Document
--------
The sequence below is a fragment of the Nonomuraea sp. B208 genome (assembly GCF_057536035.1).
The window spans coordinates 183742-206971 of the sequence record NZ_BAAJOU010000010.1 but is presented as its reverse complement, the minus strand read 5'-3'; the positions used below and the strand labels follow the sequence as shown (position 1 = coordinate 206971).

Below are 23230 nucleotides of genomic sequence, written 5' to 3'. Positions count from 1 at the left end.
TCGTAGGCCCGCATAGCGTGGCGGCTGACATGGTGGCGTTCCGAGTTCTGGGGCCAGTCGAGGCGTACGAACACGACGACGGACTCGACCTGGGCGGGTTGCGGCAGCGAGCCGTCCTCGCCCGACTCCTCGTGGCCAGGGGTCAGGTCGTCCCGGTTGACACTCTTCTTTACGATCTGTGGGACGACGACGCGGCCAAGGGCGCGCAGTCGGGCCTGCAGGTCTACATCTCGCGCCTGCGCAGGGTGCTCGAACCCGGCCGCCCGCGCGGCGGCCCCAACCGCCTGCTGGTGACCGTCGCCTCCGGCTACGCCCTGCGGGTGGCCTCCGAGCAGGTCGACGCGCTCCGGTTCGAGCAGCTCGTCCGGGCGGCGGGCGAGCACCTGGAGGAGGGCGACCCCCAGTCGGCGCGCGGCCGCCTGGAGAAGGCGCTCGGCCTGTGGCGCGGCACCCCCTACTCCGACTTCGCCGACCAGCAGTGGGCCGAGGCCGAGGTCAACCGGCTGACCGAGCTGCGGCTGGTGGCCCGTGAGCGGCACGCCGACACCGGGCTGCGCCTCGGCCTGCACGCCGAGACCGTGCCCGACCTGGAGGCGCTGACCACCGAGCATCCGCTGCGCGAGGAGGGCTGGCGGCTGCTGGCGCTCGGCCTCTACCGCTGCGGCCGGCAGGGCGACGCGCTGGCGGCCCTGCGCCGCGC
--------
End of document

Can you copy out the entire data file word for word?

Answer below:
The sequence below is a fragment of the Nonomuraea sp. B208 genome (assembly GCF_057536035.1).
The window spans coordinates 183742-206971 of the sequence record NZ_BAAJOU010000010.1 but is presented as its reverse complement, the minus strand read 5'-3'; the positions used below and the strand labels follow the sequence as shown (position 1 = coordinate 206971).

Below are 23230 nucleotides of genomic sequence, written 5' to 3'. Positions count from 1 at the left end.
TCGTAGGCCCGCATAGCGTGGCGGCTGACATGGTGGCGTTCCGAGTTCTGGGGCCAGTCGAGGCGTACGAACACGACGACGGACTCGACCTGGGCGGGTTGCGGCAGCGAGCCGTCCTCGCCCGACTCCTCGTGGCCAGGGGTCAGGTCGTCCCGGTTGACACTCTTCTTTACGATCTGTGGGACGACGACGCGGCCAAGGGCGCGCAGTCGGGCCTGCAGGTCTACATCTCGCGCCTGCGCAGGGTGCTCGAACCCGGCCGCCCGCGCGGCGGCCCCAACCGCCTGCTGGTGACCGTCGCCTCCGGCTACGCCCTGCGGGTGGCCTCCGAGCAGGTCGACGCGCTCCGGTTCGAGCAGCTCGTCCGGGCGGCGGGCGAGCACCTGGAGGAGGGCGACCCCCAGTCGGCGCGCGGCCGCCTGGAGAAGGCGCTCGGCCTGTGGCGCGGCACCCCCTACTCCGACTTCGCCGACCAGCAGTGGGCCGAGGCCGAGGTCAACCGGCTGACCGAGCTGCGGCTGGTGGCCCGTGAGCGGCACGCCGACACCGGGCTGCGCCTCGGCCTGCACGCCGAGACCGTGCCCGACCTGGAGGCGCTGACCACCGAGCATCCGCTGCGCGAGGAGGGCTGGCGGCTGCTGGCGCTCGGCCTCTACCGCTGCGGCCGGCAGGGCGACGCGCTGGCGGCCCTGCGCCGCGC